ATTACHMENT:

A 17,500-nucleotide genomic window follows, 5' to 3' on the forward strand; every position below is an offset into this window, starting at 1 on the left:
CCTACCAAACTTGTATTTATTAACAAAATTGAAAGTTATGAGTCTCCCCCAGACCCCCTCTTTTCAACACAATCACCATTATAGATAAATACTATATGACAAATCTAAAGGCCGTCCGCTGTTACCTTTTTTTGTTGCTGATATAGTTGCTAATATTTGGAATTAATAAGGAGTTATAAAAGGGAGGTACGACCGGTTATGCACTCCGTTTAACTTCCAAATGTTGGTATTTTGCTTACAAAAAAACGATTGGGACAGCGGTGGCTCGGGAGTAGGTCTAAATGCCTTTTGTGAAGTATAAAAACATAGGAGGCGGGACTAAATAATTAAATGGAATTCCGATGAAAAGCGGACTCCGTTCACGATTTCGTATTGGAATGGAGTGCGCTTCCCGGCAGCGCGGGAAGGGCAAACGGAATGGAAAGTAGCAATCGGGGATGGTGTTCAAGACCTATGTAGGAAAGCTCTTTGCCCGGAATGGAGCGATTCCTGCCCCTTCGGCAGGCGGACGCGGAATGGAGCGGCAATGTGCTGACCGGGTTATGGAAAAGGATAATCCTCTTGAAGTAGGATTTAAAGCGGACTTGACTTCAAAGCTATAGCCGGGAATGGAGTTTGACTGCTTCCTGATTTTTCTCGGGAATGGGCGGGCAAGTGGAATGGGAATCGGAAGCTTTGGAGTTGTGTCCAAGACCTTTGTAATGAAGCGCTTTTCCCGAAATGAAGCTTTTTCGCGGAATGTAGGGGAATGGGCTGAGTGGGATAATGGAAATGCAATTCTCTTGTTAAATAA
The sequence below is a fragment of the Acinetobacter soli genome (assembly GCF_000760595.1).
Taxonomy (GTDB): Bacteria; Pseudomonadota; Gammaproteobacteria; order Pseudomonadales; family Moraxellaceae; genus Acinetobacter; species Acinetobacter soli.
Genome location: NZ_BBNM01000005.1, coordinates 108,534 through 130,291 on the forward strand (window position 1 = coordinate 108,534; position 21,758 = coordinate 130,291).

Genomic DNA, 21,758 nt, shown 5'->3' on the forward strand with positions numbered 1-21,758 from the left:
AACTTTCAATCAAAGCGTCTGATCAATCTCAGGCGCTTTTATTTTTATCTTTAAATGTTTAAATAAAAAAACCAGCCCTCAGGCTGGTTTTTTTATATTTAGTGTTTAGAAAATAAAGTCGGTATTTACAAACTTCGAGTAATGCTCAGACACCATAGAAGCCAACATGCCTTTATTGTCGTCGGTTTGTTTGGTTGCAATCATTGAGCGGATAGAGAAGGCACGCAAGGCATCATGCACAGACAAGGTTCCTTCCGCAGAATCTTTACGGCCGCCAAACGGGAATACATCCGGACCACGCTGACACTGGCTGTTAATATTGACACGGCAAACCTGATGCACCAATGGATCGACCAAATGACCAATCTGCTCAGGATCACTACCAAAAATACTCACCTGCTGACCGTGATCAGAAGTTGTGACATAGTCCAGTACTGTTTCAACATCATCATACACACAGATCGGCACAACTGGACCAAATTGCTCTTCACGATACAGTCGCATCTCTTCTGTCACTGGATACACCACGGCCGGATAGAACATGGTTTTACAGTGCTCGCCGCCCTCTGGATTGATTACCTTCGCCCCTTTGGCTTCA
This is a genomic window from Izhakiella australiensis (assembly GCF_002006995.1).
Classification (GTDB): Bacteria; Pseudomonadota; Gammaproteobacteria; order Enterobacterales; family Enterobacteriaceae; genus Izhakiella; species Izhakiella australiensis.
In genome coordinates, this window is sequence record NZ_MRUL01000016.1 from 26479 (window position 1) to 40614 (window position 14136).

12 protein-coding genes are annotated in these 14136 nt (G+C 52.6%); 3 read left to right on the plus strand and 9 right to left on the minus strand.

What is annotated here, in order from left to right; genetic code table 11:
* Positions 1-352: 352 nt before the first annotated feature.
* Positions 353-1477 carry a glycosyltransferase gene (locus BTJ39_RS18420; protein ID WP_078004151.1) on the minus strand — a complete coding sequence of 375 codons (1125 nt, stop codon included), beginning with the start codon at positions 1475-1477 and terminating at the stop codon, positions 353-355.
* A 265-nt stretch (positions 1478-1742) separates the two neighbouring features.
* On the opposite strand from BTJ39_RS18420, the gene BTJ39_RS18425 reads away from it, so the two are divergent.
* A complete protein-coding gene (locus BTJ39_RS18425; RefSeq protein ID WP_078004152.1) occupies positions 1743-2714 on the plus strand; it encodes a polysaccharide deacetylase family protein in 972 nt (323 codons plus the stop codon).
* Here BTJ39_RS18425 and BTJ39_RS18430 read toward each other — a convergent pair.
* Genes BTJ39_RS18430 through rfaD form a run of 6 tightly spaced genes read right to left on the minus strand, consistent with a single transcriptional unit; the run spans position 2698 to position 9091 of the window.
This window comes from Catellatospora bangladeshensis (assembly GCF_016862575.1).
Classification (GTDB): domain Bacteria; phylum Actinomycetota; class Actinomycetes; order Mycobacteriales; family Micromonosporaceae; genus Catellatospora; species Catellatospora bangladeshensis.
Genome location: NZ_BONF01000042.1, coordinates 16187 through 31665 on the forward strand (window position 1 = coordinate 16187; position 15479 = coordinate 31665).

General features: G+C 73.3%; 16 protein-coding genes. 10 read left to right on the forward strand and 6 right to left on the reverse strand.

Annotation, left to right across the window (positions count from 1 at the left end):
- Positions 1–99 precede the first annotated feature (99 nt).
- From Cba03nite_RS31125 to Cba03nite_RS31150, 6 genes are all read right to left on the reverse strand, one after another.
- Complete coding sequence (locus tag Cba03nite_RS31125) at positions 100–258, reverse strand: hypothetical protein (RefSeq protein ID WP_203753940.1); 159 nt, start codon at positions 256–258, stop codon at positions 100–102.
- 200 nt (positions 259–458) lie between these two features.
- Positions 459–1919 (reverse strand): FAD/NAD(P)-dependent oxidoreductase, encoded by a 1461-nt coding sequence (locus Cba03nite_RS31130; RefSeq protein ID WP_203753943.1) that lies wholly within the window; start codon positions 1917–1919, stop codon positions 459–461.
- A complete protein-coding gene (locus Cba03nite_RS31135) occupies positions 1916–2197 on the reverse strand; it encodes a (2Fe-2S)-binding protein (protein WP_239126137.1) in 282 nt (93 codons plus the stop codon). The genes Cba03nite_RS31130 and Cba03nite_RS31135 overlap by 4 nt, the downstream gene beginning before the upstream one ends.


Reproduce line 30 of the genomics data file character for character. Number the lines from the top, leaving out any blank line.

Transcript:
- A complete protein-coding gene (locus Cba03nite_RS31135) occupies positions 1916–2197 on the reverse strand; it encodes a (2Fe-2S)-binding protein (protein WP_239126137.1) in 282 nt (93 codons plus the stop codon). The genes Cba03nite_RS31130 and Cba03nite_RS31135 overlap by 4 nt, the downstream gene beginning before the upstream one ends.